In therapy, it is essential for both clinicians and their clients to pay attention to each moment in-session as an opportunity to create change. In addition, clients must be willing to experience pain in the present moment in order to make lasting change and begin to live according to their values. But staying in the moment is harder than it sounds. Inside This Moment offers a powerful skill set for learning to live in the now-even when it hurts. To help you and your client make the most of your time in treatment sessions, this book includes clinical examples of working with clients via self-related processes, and offers tips for what to do when faced with certain non-verbal and verbal client behaviors, such as: *looking away or down *body positioning *respiration rate *giving general answers to specific questions *changing the topic *forgetting what was asked *repeating oneself over and over *changes in rate of speech *voice volume You'll learn that you don't need to go looking for radical change opportunities-but rather that the opportunities are transpiring right in front of you. This book will allow you to relax and trust in the power of the "now" in your therapy sessions.
There are several reasons why I feel this book is a significant contribution to our field. First, as a longtime practitioner who uses the notion of present moment in my work with clients, the authors have cleared up a sticky concept that I have struggled with that is, what is actually meant by the present moment. They do so in a way that covers its function, rather than a topographical description. For example, they clearly indicate that mindfulness practice is not the only way to contact the present moment. Second, there s a constant theme throughout the book in which either theory, research findings, and methods are described and then related to clinical practice. In particular they emphasize what happens during the therapy session a topic of particular interest and importance from my perspective. Third, they cover a topic close to my heart in which they ask the clinician to use the same methods applied to clients to heal themselves. Fourth, their approach is coherence with contextual behavioral science. Finally, the authors keep their eye on the ball of providing an approach that clinicians can use by detailing how-to application to common clinical problems. I highly recommend this book. Robert J. Kohlenberg, PhD, ABPP, professor of psychology at the University of Washington, cofounder of functional analytic psychotherapy (FAP)"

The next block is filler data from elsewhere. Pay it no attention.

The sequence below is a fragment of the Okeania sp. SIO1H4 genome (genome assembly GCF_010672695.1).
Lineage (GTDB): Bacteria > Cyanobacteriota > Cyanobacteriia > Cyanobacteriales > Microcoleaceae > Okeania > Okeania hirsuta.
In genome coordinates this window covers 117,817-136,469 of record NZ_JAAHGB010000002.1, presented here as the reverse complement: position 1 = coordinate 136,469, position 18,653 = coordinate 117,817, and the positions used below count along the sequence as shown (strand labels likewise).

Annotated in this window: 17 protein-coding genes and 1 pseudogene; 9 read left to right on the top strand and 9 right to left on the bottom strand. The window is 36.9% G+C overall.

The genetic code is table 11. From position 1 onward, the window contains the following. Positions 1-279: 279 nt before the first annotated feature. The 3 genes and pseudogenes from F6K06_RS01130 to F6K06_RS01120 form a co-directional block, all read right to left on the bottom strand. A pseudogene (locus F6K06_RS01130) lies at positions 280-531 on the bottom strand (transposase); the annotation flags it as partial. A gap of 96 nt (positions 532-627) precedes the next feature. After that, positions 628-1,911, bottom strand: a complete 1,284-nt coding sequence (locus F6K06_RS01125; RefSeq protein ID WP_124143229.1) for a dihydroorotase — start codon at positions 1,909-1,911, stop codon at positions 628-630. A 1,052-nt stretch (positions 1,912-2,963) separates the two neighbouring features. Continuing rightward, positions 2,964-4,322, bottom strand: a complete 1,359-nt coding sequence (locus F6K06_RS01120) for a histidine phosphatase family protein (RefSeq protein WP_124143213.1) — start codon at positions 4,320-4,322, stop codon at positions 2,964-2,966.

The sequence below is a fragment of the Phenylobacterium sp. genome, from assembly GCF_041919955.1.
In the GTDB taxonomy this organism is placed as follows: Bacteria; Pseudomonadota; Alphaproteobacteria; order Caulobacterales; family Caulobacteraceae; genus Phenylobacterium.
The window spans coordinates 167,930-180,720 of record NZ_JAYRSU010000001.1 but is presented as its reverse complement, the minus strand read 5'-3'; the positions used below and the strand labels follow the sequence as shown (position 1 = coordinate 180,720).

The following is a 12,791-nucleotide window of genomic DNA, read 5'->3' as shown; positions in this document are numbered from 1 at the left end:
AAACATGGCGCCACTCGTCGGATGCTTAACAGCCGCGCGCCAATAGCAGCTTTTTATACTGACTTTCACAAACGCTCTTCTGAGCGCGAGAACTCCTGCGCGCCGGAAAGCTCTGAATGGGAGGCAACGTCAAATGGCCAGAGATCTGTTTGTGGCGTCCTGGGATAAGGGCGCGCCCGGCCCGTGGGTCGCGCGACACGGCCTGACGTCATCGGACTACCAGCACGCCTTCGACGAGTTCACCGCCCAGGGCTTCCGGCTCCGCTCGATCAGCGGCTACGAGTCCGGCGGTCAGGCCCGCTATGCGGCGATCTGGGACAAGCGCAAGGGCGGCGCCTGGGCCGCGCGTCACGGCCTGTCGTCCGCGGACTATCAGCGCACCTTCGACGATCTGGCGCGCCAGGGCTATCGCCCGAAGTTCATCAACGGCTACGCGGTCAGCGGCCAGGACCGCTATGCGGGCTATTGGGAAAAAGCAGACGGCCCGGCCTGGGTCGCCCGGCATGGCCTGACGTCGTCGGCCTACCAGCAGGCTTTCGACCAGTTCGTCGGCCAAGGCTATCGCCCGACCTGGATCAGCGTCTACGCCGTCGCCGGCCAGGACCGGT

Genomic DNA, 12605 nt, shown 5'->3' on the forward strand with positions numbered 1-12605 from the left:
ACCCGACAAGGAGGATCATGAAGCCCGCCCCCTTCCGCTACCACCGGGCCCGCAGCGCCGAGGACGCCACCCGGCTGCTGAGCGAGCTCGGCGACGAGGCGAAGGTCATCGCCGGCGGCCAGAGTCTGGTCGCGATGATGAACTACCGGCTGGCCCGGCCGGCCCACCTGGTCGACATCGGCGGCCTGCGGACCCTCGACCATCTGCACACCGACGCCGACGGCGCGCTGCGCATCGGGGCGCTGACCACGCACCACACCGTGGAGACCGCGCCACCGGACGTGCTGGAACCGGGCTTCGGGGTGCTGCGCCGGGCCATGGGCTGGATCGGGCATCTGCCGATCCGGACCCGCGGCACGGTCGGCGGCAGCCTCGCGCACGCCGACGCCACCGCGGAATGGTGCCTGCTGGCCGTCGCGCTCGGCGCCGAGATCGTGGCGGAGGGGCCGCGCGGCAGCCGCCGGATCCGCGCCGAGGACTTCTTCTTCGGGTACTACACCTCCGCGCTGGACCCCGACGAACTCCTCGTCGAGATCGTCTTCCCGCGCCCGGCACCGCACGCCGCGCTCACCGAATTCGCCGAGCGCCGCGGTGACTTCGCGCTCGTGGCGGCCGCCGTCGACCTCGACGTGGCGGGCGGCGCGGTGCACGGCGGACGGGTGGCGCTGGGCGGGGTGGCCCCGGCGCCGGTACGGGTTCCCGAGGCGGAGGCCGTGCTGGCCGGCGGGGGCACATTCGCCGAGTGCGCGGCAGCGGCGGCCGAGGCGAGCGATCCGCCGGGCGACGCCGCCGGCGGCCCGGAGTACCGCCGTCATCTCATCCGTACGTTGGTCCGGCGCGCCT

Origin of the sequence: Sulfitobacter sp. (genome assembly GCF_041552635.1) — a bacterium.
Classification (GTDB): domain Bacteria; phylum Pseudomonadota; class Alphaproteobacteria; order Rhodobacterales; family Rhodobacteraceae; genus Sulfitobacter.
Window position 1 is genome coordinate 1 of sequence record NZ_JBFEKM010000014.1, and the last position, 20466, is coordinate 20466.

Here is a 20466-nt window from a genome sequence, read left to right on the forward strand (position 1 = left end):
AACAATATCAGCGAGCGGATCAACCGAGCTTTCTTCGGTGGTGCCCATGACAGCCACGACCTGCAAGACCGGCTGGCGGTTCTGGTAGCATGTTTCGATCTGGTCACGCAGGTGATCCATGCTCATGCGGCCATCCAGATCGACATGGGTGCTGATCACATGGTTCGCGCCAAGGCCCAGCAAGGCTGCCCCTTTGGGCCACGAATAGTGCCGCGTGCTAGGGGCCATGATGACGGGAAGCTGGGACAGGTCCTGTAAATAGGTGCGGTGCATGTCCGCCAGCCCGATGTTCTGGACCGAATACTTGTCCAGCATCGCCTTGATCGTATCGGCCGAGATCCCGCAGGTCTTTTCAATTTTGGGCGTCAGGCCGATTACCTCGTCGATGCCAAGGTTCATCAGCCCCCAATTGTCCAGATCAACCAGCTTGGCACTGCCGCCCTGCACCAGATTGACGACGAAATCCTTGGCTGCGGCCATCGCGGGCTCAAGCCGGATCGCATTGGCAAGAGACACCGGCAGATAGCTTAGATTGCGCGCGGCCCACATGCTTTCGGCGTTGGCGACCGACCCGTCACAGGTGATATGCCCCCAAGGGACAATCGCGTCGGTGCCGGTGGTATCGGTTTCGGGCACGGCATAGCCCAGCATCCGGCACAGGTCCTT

Kirk Strosahl, PhD, is cofounder of acceptance and commitment therapy (ACT), a cognitive behavioral therapy that has gained widespread adoption in the mental health and substance abuse community. He is author of numerous articles on the subjects of primary care behavioral health integration, using outcome assessment to guide practice, and strategies for working with challenging, high-risk, and suicidal clients.